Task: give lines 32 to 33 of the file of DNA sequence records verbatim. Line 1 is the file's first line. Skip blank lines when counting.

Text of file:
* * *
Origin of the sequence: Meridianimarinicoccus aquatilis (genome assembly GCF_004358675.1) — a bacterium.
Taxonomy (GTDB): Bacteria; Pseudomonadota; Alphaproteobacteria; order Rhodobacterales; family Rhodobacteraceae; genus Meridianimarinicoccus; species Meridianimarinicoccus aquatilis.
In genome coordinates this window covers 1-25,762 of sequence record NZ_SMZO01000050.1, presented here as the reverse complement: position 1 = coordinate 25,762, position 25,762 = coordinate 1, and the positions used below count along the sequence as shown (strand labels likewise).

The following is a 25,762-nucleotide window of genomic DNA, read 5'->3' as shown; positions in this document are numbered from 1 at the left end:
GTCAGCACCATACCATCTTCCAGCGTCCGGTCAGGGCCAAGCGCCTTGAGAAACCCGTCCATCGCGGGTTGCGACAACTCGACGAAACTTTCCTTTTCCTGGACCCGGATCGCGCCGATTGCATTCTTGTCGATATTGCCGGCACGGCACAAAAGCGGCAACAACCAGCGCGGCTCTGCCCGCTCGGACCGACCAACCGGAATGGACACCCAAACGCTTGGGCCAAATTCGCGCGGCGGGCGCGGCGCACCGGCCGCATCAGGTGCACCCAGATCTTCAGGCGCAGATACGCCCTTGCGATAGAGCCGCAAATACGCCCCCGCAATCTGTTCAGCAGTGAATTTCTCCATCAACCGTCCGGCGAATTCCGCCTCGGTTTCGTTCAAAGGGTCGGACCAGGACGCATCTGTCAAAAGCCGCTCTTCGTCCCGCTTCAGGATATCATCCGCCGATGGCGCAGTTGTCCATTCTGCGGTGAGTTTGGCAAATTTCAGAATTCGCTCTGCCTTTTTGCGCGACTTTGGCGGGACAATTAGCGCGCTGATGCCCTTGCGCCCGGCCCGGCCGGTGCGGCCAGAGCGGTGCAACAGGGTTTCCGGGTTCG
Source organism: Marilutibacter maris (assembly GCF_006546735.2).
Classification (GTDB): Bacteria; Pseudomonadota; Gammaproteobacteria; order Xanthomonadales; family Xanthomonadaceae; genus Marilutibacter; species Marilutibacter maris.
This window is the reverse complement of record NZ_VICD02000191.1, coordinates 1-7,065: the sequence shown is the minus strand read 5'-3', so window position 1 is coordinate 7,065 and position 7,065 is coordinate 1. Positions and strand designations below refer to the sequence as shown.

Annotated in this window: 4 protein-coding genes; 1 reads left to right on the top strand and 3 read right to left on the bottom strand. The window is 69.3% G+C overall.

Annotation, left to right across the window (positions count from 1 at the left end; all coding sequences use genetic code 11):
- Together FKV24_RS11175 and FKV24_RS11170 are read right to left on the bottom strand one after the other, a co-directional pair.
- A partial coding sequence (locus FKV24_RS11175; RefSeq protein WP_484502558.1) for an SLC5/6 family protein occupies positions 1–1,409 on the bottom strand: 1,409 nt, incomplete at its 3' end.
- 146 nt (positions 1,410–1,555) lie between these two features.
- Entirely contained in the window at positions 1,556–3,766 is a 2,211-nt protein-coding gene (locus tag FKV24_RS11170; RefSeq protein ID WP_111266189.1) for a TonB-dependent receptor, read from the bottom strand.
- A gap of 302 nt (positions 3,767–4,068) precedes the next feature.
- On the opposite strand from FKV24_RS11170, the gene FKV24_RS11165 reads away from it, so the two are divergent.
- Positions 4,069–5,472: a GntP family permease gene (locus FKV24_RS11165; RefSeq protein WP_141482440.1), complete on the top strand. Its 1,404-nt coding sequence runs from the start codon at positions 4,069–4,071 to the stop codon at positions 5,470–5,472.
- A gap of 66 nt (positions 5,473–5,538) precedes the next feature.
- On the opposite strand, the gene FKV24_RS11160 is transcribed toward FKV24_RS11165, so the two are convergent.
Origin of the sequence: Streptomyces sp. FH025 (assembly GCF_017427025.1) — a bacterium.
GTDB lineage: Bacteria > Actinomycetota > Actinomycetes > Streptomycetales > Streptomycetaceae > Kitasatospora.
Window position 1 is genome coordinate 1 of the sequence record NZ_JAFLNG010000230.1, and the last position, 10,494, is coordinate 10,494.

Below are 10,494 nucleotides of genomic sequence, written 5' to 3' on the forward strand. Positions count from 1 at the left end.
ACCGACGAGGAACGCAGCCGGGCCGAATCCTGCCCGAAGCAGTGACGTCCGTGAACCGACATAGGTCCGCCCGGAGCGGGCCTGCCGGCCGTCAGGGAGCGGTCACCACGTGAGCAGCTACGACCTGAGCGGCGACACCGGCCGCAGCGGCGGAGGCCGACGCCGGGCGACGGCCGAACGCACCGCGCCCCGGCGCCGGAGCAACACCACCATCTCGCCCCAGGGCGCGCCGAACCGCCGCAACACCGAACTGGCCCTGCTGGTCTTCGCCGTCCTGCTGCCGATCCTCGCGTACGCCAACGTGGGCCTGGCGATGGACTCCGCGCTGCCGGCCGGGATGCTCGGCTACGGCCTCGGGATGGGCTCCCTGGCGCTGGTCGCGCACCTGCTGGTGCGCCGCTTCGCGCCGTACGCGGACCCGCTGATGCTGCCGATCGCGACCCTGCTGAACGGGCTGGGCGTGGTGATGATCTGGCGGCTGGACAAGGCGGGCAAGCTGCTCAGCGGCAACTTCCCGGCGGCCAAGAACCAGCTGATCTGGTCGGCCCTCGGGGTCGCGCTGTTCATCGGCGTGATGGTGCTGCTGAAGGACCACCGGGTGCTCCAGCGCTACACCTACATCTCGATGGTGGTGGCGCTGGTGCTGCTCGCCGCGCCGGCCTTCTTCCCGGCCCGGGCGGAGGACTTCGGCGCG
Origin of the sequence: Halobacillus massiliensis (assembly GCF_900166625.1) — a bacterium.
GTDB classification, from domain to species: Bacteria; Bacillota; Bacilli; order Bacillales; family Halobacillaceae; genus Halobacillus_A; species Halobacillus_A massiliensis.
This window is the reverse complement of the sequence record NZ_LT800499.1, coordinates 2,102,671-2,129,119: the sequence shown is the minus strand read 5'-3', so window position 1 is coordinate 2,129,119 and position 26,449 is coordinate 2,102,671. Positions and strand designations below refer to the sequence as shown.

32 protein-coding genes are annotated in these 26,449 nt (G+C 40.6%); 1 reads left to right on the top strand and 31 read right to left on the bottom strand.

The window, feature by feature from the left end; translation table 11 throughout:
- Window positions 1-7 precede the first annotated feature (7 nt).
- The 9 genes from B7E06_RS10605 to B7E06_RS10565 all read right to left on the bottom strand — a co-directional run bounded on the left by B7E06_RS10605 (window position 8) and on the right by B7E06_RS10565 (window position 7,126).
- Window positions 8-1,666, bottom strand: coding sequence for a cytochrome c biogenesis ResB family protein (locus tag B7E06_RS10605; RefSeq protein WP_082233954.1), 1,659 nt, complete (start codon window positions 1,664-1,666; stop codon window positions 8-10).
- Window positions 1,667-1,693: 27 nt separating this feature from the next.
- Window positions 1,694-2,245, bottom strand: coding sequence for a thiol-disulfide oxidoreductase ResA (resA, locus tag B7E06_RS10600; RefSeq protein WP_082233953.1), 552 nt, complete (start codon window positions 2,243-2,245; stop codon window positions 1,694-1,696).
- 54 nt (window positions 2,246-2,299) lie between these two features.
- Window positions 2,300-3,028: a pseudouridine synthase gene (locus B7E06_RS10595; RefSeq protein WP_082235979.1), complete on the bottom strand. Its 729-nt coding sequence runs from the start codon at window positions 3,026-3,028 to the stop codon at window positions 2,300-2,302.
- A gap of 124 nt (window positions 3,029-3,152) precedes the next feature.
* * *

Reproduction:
- Window positions 8-1,666, bottom strand: coding sequence for a cytochrome c biogenesis ResB family protein (locus tag B7E06_RS10605; RefSeq protein WP_082233954.1), 1,659 nt, complete (start codon window positions 1,664-1,666; stop codon window positions 8-10).
- Window positions 1,667-1,693: 27 nt separating this feature from the next.